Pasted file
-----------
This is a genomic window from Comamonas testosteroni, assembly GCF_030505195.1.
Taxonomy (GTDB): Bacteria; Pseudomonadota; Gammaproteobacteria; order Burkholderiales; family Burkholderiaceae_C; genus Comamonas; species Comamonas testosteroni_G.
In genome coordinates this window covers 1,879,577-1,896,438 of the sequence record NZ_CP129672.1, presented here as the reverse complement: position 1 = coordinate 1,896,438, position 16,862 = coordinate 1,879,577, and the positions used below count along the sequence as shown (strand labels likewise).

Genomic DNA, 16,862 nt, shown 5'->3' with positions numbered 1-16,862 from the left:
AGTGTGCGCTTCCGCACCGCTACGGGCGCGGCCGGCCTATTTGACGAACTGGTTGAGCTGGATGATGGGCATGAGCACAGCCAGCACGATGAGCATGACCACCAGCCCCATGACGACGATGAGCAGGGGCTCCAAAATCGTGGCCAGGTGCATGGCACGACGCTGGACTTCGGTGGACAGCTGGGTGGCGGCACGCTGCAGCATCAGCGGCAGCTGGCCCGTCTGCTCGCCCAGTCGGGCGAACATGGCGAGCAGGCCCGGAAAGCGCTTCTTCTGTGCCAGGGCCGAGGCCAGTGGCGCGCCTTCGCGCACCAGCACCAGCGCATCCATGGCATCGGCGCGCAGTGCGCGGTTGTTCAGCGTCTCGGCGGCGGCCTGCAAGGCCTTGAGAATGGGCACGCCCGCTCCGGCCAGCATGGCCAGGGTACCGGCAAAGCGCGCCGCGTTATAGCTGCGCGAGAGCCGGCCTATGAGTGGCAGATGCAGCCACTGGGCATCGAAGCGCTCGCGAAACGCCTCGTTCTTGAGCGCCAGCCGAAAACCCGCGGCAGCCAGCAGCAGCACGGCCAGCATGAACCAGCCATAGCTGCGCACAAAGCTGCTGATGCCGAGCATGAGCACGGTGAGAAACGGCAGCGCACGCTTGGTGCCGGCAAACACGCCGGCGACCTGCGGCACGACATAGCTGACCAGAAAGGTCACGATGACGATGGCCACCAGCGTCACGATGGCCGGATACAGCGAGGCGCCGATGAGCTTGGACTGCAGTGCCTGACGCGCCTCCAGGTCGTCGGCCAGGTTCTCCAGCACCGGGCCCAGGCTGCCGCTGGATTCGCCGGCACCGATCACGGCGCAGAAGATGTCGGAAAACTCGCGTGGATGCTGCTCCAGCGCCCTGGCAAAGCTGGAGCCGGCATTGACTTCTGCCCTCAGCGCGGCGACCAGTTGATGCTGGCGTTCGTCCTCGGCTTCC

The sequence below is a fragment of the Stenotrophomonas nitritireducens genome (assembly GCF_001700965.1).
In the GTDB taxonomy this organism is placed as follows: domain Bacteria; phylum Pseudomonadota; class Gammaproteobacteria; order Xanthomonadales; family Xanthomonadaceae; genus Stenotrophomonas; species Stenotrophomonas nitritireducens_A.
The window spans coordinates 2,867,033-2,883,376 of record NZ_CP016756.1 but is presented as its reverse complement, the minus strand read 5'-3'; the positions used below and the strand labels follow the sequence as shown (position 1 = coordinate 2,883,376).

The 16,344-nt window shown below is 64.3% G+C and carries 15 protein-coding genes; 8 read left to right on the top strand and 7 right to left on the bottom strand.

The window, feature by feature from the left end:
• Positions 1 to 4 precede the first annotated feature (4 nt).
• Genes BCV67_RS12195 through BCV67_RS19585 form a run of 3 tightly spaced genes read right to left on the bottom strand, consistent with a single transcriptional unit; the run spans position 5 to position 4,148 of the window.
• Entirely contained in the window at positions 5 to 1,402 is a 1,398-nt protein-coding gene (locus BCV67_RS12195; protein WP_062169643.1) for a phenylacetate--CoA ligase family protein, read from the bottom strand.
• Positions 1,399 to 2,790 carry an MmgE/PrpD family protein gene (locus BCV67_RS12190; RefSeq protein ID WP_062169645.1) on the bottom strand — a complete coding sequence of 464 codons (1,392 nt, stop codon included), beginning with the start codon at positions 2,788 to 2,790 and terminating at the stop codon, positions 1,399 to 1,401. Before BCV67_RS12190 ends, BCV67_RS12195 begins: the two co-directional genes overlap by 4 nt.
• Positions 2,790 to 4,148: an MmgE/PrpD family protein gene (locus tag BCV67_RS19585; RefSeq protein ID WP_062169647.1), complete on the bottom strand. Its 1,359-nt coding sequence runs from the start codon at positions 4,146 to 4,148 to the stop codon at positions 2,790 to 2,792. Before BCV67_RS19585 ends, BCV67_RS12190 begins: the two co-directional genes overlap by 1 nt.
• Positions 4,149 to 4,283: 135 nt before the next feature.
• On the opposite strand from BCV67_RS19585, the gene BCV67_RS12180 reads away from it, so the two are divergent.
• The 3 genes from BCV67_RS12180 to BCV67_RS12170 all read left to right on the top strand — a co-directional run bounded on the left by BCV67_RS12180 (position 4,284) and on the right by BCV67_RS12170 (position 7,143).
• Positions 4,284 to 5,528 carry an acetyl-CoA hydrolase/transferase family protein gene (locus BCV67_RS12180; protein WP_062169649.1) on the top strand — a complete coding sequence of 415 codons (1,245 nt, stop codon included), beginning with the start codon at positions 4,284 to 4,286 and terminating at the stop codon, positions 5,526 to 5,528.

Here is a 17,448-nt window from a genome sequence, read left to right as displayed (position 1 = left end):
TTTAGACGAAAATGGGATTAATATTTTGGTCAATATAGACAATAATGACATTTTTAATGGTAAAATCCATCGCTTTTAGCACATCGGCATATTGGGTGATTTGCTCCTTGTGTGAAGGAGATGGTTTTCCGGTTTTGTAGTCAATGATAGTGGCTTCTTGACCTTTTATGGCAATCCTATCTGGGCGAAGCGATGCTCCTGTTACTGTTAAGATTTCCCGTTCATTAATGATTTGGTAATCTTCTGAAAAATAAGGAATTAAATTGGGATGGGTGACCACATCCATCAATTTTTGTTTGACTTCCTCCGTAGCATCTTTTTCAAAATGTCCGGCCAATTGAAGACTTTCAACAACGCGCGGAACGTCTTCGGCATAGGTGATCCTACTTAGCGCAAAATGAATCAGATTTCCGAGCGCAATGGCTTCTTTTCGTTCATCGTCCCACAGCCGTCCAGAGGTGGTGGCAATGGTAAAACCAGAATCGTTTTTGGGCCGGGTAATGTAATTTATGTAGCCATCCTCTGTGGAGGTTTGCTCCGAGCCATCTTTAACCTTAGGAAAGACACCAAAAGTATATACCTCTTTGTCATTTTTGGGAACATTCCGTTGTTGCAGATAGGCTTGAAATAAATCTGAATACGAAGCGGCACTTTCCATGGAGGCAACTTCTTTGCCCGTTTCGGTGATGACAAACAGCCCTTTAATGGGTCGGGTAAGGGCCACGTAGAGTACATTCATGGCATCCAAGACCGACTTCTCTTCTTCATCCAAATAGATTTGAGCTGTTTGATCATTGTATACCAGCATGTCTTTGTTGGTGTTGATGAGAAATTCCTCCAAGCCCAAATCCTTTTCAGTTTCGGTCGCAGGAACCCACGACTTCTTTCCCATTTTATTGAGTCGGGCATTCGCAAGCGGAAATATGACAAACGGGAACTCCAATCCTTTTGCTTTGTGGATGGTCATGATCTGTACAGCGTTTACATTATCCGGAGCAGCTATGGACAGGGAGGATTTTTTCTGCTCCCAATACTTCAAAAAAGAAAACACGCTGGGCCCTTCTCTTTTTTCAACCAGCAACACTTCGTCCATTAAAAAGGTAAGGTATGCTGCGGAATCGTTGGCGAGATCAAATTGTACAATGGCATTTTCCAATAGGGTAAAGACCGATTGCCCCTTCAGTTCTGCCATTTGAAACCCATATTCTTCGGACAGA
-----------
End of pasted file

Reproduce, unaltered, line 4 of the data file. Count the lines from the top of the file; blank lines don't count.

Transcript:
Genomic DNA, 16,862 nt, shown 5'->3' with positions numbered 1-16,862 from the left: